A couple of weeks back a friend gave me a copy of Monocle, the latest Tyler Brûlé concept to hit the magazine stands. It's a quirky-cool bit of business, and reads a little like National Geographic has been taken over by the über-hip staffers at Wallpaper*. I rather like it, particularly the May issue (still on stands in most North American book stores) which takes a quick look at "global bicycle culture and commerce."
Apropos to the magazine's intention of being beautiful, topical and timely, Monocle has already branded a bicycle, as built by Sweden's Skeppshult Bicycles. It looks like this:
For reasons that elude me, the Monocle writers seem especially smitten by single-gear bicycles. A quickie article surveys four bicycle manufacturers from Norway, Japan, Denmark and Finland, all of whom build models my late grandfather could relate to. Well ... except for Norway's Alta, which looks like this:
I suppose there is utilitarian appeal to a single-gear bicycle (near-zero maintenance). Personally, ever since I received a 5-speed bicycle for my 12th birthday I've seen no reason for looking back. These single-gear bicycles are a novelty that bring to mind a summer moment from the mid-80s. I was sitting in the car with my mother, waiting for my father to finish some banking. There was a bicycle shop next to the bank, and a woman pedaled up to it on a brown bicycle with a milk-basket on the front. Her outfit — cable-knit sweater, long corduroy skirt with woolen knee-high socks — was brown as well. She was smiling primly, and when she lowered the bicycle's kick-stand and entered the store, my mother quietly remarked, "She thinks she looks European."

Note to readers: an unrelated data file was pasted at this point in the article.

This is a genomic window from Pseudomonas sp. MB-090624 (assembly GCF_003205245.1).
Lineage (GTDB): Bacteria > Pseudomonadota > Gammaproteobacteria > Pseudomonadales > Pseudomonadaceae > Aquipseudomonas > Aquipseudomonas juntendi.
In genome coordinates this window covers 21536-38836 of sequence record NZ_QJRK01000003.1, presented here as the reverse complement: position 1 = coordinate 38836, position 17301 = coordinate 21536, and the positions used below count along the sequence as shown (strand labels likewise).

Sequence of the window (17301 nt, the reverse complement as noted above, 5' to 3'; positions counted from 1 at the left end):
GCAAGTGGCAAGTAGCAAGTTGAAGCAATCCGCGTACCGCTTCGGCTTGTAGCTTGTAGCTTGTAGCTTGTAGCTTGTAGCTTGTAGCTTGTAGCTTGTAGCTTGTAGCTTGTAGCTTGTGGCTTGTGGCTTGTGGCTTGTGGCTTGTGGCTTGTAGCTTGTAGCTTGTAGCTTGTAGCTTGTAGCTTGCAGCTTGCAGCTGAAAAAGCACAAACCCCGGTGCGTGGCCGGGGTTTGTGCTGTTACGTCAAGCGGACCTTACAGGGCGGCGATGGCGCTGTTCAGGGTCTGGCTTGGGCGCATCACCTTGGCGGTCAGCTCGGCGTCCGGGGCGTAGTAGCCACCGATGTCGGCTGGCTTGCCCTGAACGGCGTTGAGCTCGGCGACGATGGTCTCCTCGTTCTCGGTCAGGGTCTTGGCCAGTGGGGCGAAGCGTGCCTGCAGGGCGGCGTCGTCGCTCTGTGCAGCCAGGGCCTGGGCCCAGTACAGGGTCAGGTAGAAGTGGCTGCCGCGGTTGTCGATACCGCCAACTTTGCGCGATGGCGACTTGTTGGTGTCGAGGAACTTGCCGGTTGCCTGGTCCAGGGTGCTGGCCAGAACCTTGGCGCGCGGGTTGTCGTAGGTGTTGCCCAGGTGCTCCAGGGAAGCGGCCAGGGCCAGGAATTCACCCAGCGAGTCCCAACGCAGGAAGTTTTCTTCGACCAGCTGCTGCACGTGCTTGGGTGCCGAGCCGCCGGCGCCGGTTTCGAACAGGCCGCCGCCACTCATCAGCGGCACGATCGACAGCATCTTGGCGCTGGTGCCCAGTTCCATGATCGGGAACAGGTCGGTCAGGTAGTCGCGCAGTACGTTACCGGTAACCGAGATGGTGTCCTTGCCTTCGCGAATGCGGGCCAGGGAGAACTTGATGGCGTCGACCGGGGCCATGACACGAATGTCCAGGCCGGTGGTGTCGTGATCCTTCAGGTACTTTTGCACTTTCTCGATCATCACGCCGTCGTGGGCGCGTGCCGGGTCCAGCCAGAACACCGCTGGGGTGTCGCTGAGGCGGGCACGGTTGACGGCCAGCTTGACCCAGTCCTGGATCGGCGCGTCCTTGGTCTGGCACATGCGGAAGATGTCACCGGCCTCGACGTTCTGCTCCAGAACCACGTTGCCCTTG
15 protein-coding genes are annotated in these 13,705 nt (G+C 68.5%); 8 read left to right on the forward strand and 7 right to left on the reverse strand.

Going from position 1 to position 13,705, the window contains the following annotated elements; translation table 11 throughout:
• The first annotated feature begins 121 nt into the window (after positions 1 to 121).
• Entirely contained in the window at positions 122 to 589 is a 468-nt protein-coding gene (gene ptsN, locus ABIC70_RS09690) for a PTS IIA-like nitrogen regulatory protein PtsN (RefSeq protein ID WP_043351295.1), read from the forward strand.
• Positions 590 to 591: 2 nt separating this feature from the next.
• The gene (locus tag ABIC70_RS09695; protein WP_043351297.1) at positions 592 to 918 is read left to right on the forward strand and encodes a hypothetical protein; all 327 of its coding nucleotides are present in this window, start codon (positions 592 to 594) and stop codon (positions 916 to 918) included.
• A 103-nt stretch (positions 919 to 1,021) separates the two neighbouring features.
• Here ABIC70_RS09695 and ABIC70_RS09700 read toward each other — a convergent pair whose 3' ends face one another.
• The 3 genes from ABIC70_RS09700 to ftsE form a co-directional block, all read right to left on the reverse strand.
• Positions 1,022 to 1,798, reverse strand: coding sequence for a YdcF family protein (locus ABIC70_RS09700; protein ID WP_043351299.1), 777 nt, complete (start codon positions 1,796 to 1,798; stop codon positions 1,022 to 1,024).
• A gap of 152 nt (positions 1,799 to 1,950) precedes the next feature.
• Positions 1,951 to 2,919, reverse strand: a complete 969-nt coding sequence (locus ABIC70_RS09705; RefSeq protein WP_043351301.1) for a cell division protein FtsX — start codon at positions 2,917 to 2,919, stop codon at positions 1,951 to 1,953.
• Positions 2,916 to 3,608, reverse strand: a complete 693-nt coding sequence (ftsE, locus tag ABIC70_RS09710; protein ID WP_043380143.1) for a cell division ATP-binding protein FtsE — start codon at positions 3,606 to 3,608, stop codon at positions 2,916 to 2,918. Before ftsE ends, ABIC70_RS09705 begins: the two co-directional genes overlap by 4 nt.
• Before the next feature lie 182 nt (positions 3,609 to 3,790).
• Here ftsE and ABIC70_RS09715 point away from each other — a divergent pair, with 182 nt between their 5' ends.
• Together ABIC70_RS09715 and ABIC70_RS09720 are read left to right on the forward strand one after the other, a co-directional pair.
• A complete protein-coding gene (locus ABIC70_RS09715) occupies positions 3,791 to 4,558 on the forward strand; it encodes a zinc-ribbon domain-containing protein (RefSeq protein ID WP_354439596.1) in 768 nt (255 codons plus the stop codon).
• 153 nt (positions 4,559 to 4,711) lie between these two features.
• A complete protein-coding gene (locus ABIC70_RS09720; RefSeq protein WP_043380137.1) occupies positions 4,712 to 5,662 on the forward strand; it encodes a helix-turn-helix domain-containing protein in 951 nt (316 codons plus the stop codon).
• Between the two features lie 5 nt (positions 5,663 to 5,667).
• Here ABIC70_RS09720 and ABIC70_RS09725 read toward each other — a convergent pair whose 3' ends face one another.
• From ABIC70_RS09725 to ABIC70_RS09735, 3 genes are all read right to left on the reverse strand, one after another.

Yes, well: if I thought I looked European, I wouldn't waste money on any of these continental fiddlers. Instead, I'd go straight to the authority — Batuvus — and purchase their no-nonsense Personal Bike Delivery. And I wouldn't mount it unless I was smoking hand-rolled Drum tobacco.
Now that's a bicycle!
In the interests of reportorial fairness, I should mention the Monocle bicycle is a 5-speed. Still, it adheres to the antique fetish aesthetic of the other bikes. In other words, it thinks it looks European.